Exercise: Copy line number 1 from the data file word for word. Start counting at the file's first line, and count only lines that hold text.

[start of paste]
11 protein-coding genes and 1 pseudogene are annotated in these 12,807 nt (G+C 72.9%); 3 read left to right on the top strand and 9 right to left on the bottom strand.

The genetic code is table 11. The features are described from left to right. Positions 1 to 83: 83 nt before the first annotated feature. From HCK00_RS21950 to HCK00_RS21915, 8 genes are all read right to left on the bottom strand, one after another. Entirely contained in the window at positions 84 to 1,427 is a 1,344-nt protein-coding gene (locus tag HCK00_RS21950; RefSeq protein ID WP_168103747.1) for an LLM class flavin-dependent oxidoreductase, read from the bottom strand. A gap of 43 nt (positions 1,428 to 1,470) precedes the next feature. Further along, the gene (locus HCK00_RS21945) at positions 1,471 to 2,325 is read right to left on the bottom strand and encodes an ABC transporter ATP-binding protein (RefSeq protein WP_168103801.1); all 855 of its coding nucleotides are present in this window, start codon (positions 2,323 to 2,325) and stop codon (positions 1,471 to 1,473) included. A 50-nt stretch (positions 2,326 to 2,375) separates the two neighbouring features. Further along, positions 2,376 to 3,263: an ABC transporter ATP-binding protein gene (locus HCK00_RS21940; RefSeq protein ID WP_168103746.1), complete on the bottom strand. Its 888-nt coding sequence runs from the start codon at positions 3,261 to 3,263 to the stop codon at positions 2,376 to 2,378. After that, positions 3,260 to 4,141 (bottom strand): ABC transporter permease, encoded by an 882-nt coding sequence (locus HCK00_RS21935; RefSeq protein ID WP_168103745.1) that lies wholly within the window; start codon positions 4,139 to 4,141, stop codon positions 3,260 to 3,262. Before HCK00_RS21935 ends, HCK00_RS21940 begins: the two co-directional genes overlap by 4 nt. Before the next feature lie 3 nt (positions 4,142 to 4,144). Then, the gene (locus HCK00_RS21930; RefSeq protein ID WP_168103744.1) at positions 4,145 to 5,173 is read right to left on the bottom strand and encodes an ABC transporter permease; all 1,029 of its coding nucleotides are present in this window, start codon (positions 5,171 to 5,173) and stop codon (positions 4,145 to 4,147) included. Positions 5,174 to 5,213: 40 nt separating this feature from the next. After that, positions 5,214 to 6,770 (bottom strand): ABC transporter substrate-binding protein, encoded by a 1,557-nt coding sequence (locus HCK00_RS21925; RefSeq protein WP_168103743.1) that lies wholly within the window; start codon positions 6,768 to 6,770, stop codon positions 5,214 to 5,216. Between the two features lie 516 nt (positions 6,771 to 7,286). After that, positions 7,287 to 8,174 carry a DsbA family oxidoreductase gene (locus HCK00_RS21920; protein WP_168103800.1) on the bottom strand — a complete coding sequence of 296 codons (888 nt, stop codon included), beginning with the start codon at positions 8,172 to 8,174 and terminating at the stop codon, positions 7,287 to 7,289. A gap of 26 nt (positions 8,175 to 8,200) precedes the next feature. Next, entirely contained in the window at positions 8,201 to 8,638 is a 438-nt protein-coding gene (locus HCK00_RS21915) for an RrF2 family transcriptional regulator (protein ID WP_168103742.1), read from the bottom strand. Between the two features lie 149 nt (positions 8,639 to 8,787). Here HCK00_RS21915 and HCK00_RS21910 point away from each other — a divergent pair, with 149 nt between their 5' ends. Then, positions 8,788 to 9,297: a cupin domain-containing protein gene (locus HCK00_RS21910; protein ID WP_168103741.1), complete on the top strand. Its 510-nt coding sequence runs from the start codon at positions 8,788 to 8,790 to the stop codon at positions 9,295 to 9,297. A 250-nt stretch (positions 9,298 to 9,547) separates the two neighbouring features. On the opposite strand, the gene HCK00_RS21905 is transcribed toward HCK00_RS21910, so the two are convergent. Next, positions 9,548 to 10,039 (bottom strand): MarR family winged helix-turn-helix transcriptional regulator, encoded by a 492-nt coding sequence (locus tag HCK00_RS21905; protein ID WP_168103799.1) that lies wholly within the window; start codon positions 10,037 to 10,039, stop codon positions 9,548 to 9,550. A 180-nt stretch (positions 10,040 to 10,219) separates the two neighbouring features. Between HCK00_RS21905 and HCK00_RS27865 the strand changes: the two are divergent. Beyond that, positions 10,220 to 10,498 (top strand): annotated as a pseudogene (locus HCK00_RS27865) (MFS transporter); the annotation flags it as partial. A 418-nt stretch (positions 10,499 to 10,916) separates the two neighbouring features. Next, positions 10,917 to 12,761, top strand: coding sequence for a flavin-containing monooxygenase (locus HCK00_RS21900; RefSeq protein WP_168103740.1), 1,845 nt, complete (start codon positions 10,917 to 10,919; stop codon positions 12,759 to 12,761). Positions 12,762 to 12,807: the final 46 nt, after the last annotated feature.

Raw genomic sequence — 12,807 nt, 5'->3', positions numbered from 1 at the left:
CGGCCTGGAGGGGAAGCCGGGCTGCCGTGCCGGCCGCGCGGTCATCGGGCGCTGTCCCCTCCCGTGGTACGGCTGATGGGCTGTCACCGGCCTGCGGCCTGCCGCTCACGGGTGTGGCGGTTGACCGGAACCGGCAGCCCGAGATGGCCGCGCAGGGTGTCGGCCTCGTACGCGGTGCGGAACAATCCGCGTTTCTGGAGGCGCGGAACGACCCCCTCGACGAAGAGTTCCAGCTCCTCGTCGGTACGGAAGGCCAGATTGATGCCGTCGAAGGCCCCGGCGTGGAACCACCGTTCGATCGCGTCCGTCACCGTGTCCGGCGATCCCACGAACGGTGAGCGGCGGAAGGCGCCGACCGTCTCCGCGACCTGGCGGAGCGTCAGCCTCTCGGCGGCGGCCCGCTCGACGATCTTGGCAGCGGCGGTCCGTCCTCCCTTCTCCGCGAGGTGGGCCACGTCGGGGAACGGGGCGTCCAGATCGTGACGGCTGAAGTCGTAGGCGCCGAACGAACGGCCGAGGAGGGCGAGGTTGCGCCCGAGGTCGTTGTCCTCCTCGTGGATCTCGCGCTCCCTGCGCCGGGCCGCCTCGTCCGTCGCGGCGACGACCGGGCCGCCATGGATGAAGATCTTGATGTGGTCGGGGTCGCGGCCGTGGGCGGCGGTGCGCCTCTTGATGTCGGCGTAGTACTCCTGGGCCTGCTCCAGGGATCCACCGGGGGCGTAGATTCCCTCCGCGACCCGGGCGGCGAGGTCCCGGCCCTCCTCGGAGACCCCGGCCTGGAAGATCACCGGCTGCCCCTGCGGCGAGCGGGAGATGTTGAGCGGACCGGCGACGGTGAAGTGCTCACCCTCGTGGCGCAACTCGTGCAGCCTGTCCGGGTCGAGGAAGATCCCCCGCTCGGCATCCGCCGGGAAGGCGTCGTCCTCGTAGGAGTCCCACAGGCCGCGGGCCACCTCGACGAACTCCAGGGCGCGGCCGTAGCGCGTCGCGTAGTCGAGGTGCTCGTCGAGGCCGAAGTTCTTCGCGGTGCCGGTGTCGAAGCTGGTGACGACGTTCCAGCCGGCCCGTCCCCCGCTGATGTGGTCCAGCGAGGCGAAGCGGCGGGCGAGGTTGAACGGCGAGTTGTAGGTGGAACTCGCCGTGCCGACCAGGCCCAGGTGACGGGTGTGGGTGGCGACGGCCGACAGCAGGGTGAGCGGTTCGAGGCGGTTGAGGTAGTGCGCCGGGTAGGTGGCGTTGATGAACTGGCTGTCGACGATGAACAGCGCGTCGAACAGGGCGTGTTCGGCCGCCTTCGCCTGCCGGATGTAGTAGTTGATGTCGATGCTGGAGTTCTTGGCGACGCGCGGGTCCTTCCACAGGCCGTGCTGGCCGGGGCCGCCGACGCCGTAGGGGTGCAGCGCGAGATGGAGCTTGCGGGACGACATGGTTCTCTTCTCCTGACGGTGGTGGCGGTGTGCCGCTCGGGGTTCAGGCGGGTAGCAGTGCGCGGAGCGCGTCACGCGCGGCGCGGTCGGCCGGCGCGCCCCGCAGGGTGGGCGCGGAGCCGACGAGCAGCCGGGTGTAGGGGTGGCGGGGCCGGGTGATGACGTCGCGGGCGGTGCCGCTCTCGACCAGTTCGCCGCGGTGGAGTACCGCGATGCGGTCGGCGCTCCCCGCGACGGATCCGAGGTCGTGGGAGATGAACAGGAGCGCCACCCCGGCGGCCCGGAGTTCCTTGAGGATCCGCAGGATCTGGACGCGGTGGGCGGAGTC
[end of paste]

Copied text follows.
11 protein-coding genes and 1 pseudogene are annotated in these 12,807 nt (G+C 72.9%); 3 read left to right on the top strand and 9 right to left on the bottom strand.